Five Foreign-Policy Movies Worth Watching About Human Rights
from The Water's Edge

Five Foreign-Policy Movies Worth Watching About Human Rights

Every summer Friday, we suggest foreign-policy-themed movies worth watching. This week: films about the fight for human rights.
In the Name of the Father/IMDB; Beasts of No Nation/Bleecker Street Media; The Pianist/IMDB.

It’s Friday, so it’s time for another installment of foreign-policy-themed movies worth watching. This week we’re looking at films about the fight for human rights. 

We follow three rules in our selections. First, we stick to English-language movies. So you won’t see great films like First They Killed My Father or Life Is Beautiful below. Second, we only include films on these summer lists once. We’ve already recommended GandhiHotel RwandaMandela: Long Walk to FreedomSalvadorSchindler’s ListThe Killing Fields, and many classic POW movies. Third, each recommendation has to be available to rent or stream online. 

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Here are five movies about human rights worth watching, plus a bonus pick from one of our colleagues.  

Judgment at Nuremberg (1961). We make the rules, so we can break them, too. Any list of movies worth watching about human rights has to include director Stanley Kramer’s 1961 courtroom drama starring Spencer TracyMontgomery CliftMarlene DietrichJudy GarlandBurt LancasterMaximilian Schell, and Richard Widmark. (The movie also features William Shatner, who more famously played Captain James T. Kirk on Star Trek, and Werner Klemperer, who played Colonel Klink on Hogan’s Heroes.) But the film is not currently available to rent online. You can, however, stream the 1959 televised play Judgment at Nuremberg, which was written by Abby Mann, who won an Oscar for the movie’s script. Three years after top Nazi leaders were tried in Nuremberg, retired U.S. judge Dan Haywood (Tracy) hears the case of four German judges accused of abetting Nazi atrocities. Faced with the defense’s arguments about Germany’s collective culpability, harrowing witness testimony, and political pressure to forget the past, Haywood has to decide whether and how to punish the four men. Schell, a native Austrian and a staunch anti-Nazi in real life, won the Oscar for best actor for his role as defense counsel, Hans Rolfe. The film was also nominated for nine Oscars, including best picture. (West Side Story took that prize.) The American Film Institute ranks Judgment at Nuremberg as the tenth best American courtroom drama of all time. The 1959 television version, which was directed by George Roy Hill and stars Schell, Claude Rains, and Paul Lukas, has won fewer accolades. But you can watch it on Amazon Prime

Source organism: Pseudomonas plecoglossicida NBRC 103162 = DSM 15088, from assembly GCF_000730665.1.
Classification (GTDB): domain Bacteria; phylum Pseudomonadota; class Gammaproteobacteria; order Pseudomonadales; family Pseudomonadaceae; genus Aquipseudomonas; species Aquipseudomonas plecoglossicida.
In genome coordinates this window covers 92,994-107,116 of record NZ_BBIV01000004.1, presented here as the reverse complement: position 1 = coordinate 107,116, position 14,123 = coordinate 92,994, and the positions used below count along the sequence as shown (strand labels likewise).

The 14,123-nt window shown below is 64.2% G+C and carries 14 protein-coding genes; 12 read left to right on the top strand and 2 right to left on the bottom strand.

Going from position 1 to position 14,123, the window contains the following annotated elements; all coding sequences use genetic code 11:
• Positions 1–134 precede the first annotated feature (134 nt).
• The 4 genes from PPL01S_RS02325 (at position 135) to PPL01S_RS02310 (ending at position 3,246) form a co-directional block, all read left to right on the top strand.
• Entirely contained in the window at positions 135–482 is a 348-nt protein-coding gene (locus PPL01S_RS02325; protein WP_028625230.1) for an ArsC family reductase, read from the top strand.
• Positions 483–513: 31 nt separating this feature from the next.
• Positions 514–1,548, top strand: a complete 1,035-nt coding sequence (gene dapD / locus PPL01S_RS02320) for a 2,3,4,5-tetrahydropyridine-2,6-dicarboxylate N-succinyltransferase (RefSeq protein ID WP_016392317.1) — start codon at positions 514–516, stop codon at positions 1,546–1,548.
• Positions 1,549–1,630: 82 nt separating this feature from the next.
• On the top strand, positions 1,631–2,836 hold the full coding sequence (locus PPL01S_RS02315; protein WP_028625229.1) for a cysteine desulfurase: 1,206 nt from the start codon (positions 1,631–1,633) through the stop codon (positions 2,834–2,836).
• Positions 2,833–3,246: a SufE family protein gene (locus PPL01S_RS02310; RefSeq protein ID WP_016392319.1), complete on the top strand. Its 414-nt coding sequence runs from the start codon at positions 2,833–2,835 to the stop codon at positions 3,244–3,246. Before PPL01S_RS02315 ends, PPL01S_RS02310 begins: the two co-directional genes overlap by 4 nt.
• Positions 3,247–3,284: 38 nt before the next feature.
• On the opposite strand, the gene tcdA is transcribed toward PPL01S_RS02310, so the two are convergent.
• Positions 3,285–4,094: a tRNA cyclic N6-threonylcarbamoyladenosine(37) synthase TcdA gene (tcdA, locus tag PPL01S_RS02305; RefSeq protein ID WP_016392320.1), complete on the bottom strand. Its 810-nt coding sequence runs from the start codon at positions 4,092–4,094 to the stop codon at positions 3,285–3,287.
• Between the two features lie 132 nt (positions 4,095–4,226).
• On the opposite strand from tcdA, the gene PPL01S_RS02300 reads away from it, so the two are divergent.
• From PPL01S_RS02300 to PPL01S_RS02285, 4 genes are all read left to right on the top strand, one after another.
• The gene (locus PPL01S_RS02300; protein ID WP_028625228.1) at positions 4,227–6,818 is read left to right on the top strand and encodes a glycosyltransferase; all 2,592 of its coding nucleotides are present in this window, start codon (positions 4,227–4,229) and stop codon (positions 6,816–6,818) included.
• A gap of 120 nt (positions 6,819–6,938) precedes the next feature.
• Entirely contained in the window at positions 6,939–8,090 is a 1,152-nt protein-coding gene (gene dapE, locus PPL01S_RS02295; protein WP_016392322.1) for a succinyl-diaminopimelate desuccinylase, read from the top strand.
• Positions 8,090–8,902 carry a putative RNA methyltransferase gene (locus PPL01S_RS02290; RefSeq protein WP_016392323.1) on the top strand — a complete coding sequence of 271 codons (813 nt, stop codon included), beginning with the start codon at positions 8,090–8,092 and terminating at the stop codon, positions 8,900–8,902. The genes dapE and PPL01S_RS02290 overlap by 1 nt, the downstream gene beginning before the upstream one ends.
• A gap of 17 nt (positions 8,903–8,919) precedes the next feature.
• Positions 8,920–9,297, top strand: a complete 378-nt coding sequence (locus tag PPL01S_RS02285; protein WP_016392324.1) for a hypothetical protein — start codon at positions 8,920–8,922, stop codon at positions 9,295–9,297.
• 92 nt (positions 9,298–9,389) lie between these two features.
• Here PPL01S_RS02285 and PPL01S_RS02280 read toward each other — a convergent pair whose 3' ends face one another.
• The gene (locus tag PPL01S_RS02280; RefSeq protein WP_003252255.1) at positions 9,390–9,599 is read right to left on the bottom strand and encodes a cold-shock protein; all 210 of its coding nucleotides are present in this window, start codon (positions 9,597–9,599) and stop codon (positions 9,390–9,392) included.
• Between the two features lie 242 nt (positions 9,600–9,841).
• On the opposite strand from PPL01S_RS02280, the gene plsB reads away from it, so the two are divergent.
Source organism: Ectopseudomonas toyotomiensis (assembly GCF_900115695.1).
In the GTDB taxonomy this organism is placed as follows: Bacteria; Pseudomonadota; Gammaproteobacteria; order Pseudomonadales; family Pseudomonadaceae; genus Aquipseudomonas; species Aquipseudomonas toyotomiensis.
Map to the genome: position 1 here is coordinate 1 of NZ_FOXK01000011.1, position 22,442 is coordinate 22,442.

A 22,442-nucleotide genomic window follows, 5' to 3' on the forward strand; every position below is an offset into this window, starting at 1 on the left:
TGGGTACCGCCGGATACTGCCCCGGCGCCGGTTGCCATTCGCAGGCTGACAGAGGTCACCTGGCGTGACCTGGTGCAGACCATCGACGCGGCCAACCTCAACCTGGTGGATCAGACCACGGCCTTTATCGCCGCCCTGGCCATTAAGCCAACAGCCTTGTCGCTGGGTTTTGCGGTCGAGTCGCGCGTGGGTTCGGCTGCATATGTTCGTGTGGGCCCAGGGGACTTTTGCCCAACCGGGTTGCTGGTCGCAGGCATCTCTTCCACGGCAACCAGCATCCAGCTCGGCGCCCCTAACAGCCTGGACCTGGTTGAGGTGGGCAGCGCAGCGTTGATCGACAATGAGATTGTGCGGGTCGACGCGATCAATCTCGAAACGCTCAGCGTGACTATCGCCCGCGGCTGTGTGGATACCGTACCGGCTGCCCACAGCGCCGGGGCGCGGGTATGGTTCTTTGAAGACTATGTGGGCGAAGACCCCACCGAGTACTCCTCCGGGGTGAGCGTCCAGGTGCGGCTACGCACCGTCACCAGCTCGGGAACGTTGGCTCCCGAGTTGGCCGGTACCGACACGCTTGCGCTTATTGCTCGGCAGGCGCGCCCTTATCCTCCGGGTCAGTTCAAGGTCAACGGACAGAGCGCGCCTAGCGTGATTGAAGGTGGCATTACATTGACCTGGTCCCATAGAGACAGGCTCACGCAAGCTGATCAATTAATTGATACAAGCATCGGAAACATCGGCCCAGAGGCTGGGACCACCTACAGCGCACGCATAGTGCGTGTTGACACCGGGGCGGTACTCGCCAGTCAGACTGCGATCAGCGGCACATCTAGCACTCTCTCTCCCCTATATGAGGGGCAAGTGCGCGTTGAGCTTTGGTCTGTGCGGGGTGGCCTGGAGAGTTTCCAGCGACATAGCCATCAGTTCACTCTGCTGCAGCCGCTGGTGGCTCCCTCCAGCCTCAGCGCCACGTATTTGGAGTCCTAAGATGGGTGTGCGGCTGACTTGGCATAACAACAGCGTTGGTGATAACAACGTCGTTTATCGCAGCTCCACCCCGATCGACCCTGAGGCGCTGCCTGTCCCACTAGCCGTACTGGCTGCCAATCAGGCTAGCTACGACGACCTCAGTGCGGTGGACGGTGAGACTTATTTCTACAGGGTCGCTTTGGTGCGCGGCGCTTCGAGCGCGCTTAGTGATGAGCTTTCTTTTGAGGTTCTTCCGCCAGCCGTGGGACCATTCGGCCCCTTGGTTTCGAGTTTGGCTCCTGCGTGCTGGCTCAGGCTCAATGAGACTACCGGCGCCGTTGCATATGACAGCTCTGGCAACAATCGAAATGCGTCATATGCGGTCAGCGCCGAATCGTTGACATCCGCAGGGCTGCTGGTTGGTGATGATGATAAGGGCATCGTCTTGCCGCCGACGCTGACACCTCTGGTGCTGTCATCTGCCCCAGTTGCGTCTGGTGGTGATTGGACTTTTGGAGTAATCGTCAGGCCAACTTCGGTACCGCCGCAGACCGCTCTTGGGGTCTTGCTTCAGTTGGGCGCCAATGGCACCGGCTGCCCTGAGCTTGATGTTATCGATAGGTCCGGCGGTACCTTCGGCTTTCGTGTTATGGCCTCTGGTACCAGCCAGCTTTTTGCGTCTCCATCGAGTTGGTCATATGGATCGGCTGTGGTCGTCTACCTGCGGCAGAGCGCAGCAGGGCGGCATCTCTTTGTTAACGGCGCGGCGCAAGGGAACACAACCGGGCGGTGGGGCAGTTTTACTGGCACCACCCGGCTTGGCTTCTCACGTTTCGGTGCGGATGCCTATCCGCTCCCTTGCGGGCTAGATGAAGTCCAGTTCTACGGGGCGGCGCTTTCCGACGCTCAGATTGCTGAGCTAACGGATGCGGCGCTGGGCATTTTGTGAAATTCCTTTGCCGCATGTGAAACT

In the Name of the Father (1993). At the height of the Troubles in Northern Ireland in 1974, five people were killed and sixty-five injured when IRA bombs exploded in two pubs in Guildford, England. Gerry Conlon, a Belfast resident who had been in the area but had no connection to the bombings, was arrested and tortured into confessing responsibility. Along with three others, he was sentenced to life in prison. In the Name of the Father follows Conlon’s passionate fight to clear both his name and that of his father, who was wrongly convicted for aiding the bombing. Daniel Day-Lewis and Pete Postlethwaite received Oscar nods for their roles as son and father. Emma Thompson was nominated for her turn as the solicitor appealing their convictions. In the Name of the Father was nominated for four other Oscars, including best picture and best director for Jim Sheridan. You can rent it on Amazon PrimeGoogle Play, or YouTube

The Pianist (2002). Władysław Szpilman was playing Chopin when the first bombs hit Warsaw on September 1, 1939. Drawing on Szpilman’s 1946 memoir of the same name, The Pianist follows the Polish-Jewish musician’s struggle to survive under the Nazi occupation. Adrien Brody lost 31 pounds to play Szpilman as he deteriorated from confident performer to gaunt survivor, torn from the people and piano that he loved. Director Roman Polanski, a Holocaust survivor whose mother was killed in Nazi gas chambers, realistically relates Szpilman’s story as one of tremendous luck, not Hollywood heroism. The Pianist won three Oscars: best actor for Brody (who accepted his award in a surprising way), best director for Polanski, and best adapted screenplay. The Pianist was nominated for four other Oscars, including best picture. You can rent it on Amazon PrimeNetflix, or YouTube